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Page:Popular Science Monthly Volume 56.djvu/522

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POPULAR SCIENCE MONTHLY.

sented as nearly as practicable the conditions existing in the actual use of steam pipes. Of sixteen non-conducting preparations tried, the most efficient were found to be those made of cork; next was a cover composed of an inner jacket of earthy material and an outer jacket of wool felt; and next magnesia. In reference to the last substance it is, however, observed that, while it is a most effective non-conductor, the name has been applied to many compounds of which the greater part consist of carbonate of lime or plaster of Paris, materials which are not good as heat retardents. Asbestos is merely a non-combustible material in which air may be entrapped, but, when non-porous, is a good conductor of heat. Generally speaking, a cover saves heat enough to pay for itself in a little less than a year at three hundred and ten ten-hour days, and in about four months at three hundred and sixty-five twenty-four-hour days. The decision as to the choice of cover must, however, come from other considerations, as well as from that of non-conductivity. Ability to withstand the action of heat for a prolonged period without being destroyed or rendered less efficient is of vital importance. The cork coverings were found to respond to this test extremely well, and there can be no question respecting magnesia; but Mr. Norton does not consider it safe to put upon a steam pipe wool, hair, felt, or woolen felt in any form, though the danger is not likely to accrue when an inch of fireproof material stands between the felt and the pipe. In general it may be said that if five years is the life of a cover, one inch is the most economical thickness, while a cover which has a life of ten years may to advantage be made two inches thick. The method of judging a pipe cover by the warmth felt on putting the hand upon it is fallacious; the sensation depends so much upon the nature of the surface that it utterly fails to give any idea of the actual temperature.

 

Effect of Sea Water on Soil.—In a paper read at the British Association, 1899, on the chemical effect of the salts of the salt-water flood of November 27, 1897, on the east coast of England, Messrs. T. S. Dymond and F. Hughes recorded the remarkable result that, although the proportion of salt left in the soil was insufficient to prove injurious to growing crops, the earthworms were entirely removed, with the consequence that very few crops were worth harvesting the following year. In the next year nine tenths of the salt at first present had disappeared from the soil, and young worms had again made their appearance, but still the condition of the soil remained unsatisfactory, the rate of percolation of water through the flooded earth being only one half as rapid as through the unflooded. The authors ascribe this to the action of the chlorides of the sea water on the silicates of the soil with the formation of silicate of alumina in a gelatinous condition.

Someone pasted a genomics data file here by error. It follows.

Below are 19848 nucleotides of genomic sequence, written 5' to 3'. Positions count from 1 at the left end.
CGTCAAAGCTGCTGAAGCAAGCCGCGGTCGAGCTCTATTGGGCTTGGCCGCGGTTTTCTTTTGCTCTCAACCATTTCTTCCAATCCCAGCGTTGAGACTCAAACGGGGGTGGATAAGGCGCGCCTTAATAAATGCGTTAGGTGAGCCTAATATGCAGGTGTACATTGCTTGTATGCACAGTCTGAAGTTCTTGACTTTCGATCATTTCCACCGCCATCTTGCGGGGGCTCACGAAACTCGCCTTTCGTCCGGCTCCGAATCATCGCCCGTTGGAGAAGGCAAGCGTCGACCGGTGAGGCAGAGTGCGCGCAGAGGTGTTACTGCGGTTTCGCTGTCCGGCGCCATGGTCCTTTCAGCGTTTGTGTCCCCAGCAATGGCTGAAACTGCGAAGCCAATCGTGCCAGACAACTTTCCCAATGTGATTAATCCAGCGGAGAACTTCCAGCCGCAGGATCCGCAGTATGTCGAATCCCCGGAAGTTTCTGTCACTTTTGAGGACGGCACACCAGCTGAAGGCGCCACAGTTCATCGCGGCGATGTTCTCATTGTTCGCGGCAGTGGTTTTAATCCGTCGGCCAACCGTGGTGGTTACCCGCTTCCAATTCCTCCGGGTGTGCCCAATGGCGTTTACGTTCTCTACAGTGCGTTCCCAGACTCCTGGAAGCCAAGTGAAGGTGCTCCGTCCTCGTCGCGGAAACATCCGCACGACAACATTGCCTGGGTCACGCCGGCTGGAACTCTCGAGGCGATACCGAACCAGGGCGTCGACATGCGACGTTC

The War against Monopolies.—Mr. Robert Ewen writes, in the Westminster Review, demanding free bank circulation as likely to be a very effective weapon to be used in "the coming contest with monopolists." The subject seems to have attracted official attention in England in 1875, when Sir Stafford Northcote was Chancellor of the Exchequer. As chairman of the committee appointed to inquire into the working of the Bank Acts, he submitted a memorandum showing that, while certain items of the monopoly enjoyed by the Bank of England had been withdrawn, a residuum of restrictions on issuing banks still remained unrepealed. Some other countries have found a way of giving elasticity to the currency by buying in and laying aside their bonds, as the United States has recently been doing. This can not be done in Great Britain, because the Bank of England and the other bank monopolists block the way. The bank is tied down by acts of Parliament to buy and sell gold at a fixed price, and this restriction has been a cause of panics, whereas had gold been allowed to rise and fall in price, according to supply and demand, and the bank got a free hand in dealing with that commodity and in issuing legal notes to supply the circulating medium, "all would have gone well." Foreign protectionists now have the power to prevent British goods from getting into their markets by imposing heavy duties on them, and at the same time forcing their produce into British markets, be-